Section 3: Predation (part B), Herbivory, parasitism, popn. Regulation, biocontrol, fisheries, conservation biology.
PREDATION… Continued (Part B)
C. Studying predator effects on prey populations in the field.
1. Manipulative experiments
2. Accidental Experiments
3. Comparative Studies- woodland caribou
D. Optimal Foraging theory: how do predators choose their diets? (see chapter 3)
*What is the optimum strategy?
= Energy maximization or time minimization
Assumptions about the predator (forager):
-Eating and searching for the next food (prey) item are mutually exclusive activities.
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1. If defenses are costly then expression of defense will depend upon the degree of herbivore damage.
2. If defense are costly, plants will allocate more defensive mechanisms to more valuable tissues.
1. Structural: some evidence indicates that spines protect plants against herbivores.
2. Chemical: plants also invest in chemical defenses
Common metabolites are….
Alkaloids-------nicotine, morphine, caffeine.
**Mutualism: mutual positive interactions between species.
The production and accumulation of some secondary metabolites seems to be advantageous for determining herbivores.
Evidence for cost of chemical defenses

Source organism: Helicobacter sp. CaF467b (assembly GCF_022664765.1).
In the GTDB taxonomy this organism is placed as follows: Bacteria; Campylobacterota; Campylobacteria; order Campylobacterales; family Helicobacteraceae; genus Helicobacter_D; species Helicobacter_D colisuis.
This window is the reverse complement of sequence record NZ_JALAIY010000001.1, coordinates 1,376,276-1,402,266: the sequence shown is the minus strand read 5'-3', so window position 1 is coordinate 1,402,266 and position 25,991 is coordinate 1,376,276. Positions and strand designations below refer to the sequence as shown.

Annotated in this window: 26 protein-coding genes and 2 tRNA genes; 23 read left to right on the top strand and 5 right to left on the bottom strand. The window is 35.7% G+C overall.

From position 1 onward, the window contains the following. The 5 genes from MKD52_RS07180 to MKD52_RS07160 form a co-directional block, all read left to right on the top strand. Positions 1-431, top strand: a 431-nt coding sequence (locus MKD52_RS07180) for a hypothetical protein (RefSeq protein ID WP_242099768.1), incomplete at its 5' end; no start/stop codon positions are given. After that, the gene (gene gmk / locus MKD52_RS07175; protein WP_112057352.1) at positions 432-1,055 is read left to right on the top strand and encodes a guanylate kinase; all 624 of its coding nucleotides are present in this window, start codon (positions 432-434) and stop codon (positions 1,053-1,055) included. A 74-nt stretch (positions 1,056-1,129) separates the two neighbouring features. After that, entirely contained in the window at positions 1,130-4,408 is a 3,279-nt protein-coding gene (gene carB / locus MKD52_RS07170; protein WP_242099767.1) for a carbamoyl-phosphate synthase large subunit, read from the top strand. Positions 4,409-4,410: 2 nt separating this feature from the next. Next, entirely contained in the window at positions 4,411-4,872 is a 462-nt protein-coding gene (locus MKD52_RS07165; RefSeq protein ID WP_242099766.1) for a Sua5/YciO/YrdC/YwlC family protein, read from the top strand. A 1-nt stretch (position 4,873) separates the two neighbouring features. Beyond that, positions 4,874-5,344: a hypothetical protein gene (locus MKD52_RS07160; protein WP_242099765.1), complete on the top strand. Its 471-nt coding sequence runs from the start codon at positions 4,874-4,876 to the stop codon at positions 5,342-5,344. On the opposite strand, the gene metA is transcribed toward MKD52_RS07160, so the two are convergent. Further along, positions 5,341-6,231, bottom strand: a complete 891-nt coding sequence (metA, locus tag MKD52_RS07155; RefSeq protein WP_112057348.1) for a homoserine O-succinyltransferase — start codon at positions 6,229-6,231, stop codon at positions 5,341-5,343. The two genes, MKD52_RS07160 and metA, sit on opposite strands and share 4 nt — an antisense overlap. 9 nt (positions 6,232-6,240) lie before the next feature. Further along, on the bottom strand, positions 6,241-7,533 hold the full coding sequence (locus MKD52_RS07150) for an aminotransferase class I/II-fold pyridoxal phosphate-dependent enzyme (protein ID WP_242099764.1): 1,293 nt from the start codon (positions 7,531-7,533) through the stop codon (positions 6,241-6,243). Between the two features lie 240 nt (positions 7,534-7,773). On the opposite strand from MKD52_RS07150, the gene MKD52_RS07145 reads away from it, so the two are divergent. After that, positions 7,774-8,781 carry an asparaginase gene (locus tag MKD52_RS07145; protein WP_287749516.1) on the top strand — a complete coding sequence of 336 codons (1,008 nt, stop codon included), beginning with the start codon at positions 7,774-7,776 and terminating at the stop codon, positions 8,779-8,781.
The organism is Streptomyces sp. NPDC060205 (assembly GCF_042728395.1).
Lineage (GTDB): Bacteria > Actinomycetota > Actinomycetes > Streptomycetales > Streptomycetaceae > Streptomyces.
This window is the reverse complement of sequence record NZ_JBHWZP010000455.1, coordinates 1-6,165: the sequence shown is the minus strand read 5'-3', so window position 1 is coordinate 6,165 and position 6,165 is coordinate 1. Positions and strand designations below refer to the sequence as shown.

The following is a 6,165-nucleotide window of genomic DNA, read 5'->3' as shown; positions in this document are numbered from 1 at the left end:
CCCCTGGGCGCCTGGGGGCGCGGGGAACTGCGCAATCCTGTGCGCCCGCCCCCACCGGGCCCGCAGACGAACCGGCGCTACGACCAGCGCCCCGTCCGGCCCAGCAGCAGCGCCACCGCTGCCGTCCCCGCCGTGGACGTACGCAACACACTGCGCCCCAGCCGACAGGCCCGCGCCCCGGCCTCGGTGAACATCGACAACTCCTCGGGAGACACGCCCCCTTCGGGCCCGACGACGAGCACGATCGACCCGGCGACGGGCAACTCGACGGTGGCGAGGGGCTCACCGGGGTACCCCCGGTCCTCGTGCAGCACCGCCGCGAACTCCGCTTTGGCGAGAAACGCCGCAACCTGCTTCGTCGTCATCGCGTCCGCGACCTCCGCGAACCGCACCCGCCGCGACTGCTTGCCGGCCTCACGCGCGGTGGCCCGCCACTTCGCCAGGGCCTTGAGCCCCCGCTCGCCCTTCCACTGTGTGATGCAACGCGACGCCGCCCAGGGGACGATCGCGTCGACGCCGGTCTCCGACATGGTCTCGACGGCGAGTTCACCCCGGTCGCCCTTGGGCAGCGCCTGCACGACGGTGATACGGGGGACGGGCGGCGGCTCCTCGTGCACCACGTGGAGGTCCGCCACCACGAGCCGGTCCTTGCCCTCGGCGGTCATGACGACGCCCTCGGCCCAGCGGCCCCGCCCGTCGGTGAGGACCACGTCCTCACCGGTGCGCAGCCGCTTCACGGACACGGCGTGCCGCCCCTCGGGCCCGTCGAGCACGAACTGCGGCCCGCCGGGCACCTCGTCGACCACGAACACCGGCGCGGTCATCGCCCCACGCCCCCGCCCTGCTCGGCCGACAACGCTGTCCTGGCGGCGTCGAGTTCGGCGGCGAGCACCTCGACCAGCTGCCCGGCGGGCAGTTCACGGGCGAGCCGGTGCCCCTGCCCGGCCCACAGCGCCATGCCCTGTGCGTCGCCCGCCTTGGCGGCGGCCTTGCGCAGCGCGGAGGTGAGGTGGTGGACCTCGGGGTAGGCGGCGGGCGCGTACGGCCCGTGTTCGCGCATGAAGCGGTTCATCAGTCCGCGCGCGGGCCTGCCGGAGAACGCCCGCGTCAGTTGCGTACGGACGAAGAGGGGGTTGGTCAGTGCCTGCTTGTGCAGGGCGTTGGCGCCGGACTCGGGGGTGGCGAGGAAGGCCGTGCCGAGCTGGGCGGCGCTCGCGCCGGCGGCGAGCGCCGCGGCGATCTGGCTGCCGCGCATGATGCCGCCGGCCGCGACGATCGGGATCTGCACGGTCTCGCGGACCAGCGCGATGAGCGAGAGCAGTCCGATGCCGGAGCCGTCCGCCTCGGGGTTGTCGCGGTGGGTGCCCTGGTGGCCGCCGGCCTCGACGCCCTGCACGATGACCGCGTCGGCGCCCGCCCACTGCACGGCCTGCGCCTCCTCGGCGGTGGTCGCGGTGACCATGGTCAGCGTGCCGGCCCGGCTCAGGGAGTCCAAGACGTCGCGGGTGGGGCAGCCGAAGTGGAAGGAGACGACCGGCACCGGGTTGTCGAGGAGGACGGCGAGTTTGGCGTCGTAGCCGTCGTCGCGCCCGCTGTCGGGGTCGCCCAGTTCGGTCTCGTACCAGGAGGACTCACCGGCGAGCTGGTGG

-Plants species either allocate energy to growth or defense but not both.
Slow growing plants do not (CANNOT) replace tissue quickly.
3. Associational defenses
Defense by association with another species
Acacias and ants: a classic example of MUTUALISTIC symbiosis
Ants- protection from herbivores and remove competitors
Acacia- ant food (beltian bodies and extra floral nectaries) and homes.
D. Herbivores on the Serengeti plains
1. Zebra-200, 000
2. Wildebeest--- 1,000,000
3. Thomson’s gazelles----------600,000
ALL MIGRATE IN RESPONSE TO GROWTH OF GRASSES (RAINFALL)
Competition is weak each different part of the plant.
5. Grazing facilitation?
Wildebeest grazing facilitates a short green lawn of herbs and new grass shoots,
E. Can herbivory benefit plants?
The overcompensation hypothesis: plant growth is stimulates by moderate amounts of grazing. (little evidence for this hypotheses)
Snow Geese as herbivores
F. Herbivores are choosy
Decline in preferred forage was correlated with high population densities.
G. Herbivore irruptions (non-interactive predator-prey systems)
Interacting grazing- Predator (-) (_+) Prey
Non-interactive grazing---- Predator + Prey (+/-) annual weather patterns
Diseases and Parasitism (chapter 13) Dr. Dorn
- Parasitism: relationship between 2 species in which the parasite depends metabolically on the host and usually harms the host
-Disease: an interaction in which a disease organism lives on or within a host plant or animal, to the benefit of the disease agent and to the detriment of the host
**Disease agents are microparasites (viruses, bacteria, fungi)
** Parasitism normally refers to MACROPARASITES (ticks, tapeworms, trematodes)
B. Compartment models
SIR model with fixed population size
Per capita rates are used to model transitions of hosts and persistence of the disease in the host population
Beta- transmission rate per encounter
Growth of infected category: dY/dt=(BXY)/N –VY
Where X= susceptible and Y= infected
**With fixed host population size...